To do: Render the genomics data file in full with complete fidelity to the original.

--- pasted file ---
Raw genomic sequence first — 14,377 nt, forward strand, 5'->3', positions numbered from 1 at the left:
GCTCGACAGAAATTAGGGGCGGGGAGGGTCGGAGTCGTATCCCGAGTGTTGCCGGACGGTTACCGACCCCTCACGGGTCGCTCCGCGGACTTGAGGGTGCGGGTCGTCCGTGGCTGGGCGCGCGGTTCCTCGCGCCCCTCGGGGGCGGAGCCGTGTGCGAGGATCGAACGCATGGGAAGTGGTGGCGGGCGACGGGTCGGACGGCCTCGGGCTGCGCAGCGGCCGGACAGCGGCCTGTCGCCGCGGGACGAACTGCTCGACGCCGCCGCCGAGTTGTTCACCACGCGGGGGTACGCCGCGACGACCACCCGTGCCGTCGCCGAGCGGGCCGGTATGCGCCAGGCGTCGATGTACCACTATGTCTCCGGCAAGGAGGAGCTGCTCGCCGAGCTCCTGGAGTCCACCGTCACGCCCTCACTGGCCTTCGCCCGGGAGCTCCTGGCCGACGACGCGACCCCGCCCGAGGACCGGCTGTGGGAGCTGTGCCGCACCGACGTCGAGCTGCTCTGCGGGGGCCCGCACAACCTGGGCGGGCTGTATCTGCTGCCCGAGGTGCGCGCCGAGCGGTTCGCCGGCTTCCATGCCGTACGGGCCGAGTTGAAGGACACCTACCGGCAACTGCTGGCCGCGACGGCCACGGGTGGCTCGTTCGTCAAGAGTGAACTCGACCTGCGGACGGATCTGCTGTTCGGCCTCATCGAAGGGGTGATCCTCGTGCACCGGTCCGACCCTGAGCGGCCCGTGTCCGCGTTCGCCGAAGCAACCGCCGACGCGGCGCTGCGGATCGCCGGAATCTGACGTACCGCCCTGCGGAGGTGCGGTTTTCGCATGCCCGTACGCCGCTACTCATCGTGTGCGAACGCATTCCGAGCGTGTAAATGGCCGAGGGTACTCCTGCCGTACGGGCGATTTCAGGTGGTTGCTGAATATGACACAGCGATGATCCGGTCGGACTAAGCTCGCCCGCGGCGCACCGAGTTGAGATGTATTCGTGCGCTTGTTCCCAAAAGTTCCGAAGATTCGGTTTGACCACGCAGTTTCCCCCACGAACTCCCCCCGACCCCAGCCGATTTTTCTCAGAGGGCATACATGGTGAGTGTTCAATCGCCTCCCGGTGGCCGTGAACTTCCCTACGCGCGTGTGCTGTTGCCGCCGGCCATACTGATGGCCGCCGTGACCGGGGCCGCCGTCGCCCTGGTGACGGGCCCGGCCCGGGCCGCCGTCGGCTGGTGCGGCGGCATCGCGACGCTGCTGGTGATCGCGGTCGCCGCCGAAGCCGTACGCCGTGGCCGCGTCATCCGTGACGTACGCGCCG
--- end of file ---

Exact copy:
Raw genomic sequence first — 14,377 nt, forward strand, 5'->3', positions numbered from 1 at the left:
GCTCGACAGAAATTAGGGGCGGGGAGGGTCGGAGTCGTATCCCGAGTGTTGCCGGACGGTTACCGACCCCTCACGGGTCGCTCCGCGGACTTGAGGGTGCGGGTCGTCCGTGGCTGGGCGCGCGGTTCCTCGCGCCCCTCGGGGGCGGAGCCGTGTGCGAGGATCGAACGCATGGGAAGTGGTGGCGGGCGACGGGTCGGACGGCCTCGGGCTGCGCAGCGGCCGGACAGCGGCCTGTCGCCGCGGGACGAACTGCTCGACGCCGCCGCCGAGTTGTTCACCACGCGGGGGTACGCCGCGACGACCACCCGTGCCGTCGCCGAGCGGGCCGGTATGCGCCAGGCGTCGATGTACCACTATGTCTCCGGCAAGGAGGAGCTGCTCGCCGAGCTCCTGGAGTCCACCGTCACGCCCTCACTGGCCTTCGCCCGGGAGCTCCTGGCCGACGACGCGACCCCGCCCGAGGACCGGCTGTGGGAGCTGTGCCGCACCGACGTCGAGCTGCTCTGCGGGGGCCCGCACAACCTGGGCGGGCTGTATCTGCTGCCCGAGGTGCGCGCCGAGCGGTTCGCCGGCTTCCATGCCGTACGGGCCGAGTTGAAGGACACCTACCGGCAACTGCTGGCCGCGACGGCCACGGGTGGCTCGTTCGTCAAGAGTGAACTCGACCTGCGGACGGATCTGCTGTTCGGCCTCATCGAAGGGGTGATCCTCGTGCACCGGTCCGACCCTGAGCGGCCCGTGTCCGCGTTCGCCGAAGCAACCGCCGACGCGGCGCTGCGGATCGCCGGAATCTGACGTACCGCCCTGCGGAGGTGCGGTTTTCGCATGCCCGTACGCCGCTACTCATCGTGTGCGAACGCATTCCGAGCGTGTAAATGGCCGAGGGTACTCCTGCCGTACGGGCGATTTCAGGTGGTTGCTGAATATGACACAGCGATGATCCGGTCGGACTAAGCTCGCCCGCGGCGCACCGAGTTGAGATGTATTCGTGCGCTTGTTCCCAAAAGTTCCGAAGATTCGGTTTGACCACGCAGTTTCCCCCACGAACTCCCCCCGACCCCAGCCGATTTTTCTCAGAGGGCATACATGGTGAGTGTTCAATCGCCTCCCGGTGGCCGTGAACTTCCCTACGCGCGTGTGCTGTTGCCGCCGGCCATACTGATGGCCGCCGTGACCGGGGCCGCCGTCGCCCTGGTGACGGGCCCGGCCCGGGCCGCCGTCGGCTGGTGCGGCGGCATCGCGACGCTGCTGGTGATCGCGGTCGCCGCCGAAGCCGTACGCCGTGGCCGCGTCATCCGTGACGTACGCGCCG